Hanna, Cameron target gross receipts tax as failure
By MITCH LIES
SALEM -- Now that Oregon voters have seen the job-killing impacts of Measure 67, they won't oppose changing it. That is the belief House Republicans take into the 2011 legislative session, which started Feb. 1.
The tax, commonly referred to as Oregon's gross receipts tax, has cost the state jobs and failed to deliver on promises of increased revenues, House Republicans said in a press conference last week.
Lawmakers adopted the tax in 2009, and voters supported in it a ballot referral in January of last year.
After balancing a state budget that is $3.5 billion in the hole, changing the gross receipts tax will be among the House Republicans top agenda items in 2011, the Republican leaders said.
Measure 67 increased Oregon's corporate minimum tax from $10 to $150 and required corporations with more than $500,000 in annual sales to pay more. Corporations with $100 million or more in annual sales pay a minimum tax of $100,000.
The tax does not distinguish between sales and profits, meaning businesses can lose money in any one year and still pay a top-tier corporate minimum tax.
At a press conference Jan. 24, Co-Speaker Bruce Hanna, R-Roseburg, said he doesn't believe voters will reject attempts to change the tax.
"Voters approved it based on something they were told," Hanna said. "The issue is, is what they were told coming true? The result is no."
House Republican leader Kevin Cameron of Salem said he believes Democrats will be open to tweaking the measure.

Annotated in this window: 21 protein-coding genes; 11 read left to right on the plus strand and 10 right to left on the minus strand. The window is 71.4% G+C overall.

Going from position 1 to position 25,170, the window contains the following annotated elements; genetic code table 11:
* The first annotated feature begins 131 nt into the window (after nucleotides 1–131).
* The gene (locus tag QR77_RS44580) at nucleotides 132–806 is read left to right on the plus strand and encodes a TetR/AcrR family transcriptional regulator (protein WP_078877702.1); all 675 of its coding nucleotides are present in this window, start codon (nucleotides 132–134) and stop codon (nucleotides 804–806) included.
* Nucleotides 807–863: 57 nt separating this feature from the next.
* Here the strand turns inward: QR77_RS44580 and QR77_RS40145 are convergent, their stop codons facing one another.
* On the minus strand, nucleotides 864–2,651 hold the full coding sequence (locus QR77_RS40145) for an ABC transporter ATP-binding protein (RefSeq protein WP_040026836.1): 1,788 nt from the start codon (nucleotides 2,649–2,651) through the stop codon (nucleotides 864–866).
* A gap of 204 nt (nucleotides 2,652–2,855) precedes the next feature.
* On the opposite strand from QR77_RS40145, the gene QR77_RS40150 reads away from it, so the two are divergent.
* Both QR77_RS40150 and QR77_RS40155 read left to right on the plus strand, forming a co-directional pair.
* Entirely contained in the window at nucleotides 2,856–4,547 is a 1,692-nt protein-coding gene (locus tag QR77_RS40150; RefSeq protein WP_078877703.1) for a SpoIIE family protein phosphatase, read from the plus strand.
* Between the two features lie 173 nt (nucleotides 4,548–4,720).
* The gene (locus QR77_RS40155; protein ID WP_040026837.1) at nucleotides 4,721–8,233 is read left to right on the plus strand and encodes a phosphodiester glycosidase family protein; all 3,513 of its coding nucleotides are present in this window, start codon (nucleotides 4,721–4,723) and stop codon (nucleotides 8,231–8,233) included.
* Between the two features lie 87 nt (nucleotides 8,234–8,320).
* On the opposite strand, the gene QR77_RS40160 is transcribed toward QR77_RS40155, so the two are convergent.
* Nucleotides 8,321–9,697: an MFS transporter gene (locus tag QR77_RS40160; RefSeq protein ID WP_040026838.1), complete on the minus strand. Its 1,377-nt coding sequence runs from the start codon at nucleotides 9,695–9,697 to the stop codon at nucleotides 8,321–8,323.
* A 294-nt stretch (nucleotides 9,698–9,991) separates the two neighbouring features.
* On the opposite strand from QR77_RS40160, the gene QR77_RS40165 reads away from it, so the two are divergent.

"I've been in several forums with local legislators, including (Senate) President (Peter) Courtney (D-Salem), and I've heard him say in front of the chamber that he is willing to sit down and talk about some sort of Measure 67 reform," Cameron said.
"We hopefully can come out with something that will send a signal to business to say, 'We heard you loud and clear. We're tweaking this thing, We're getting this thing right,'" he said.
The House Republican leaders said several bills have been introduced to change the tax, including one to repeal it, one that would set a sunset on the tax, and one to cap it.
Repealing the measure could help induce investment income coming into the state, Hanna said.
"Oregon continues to lag in invested income coming to our state, and we believe part of that is because people are looking and saying, 'I'm going to pay on whatever I sell, not on profit,'" Hanna said.
Establishing an office to audit state agencies and increasing revenues in the state's rainy day fund are other issues the Republican leaders singled out.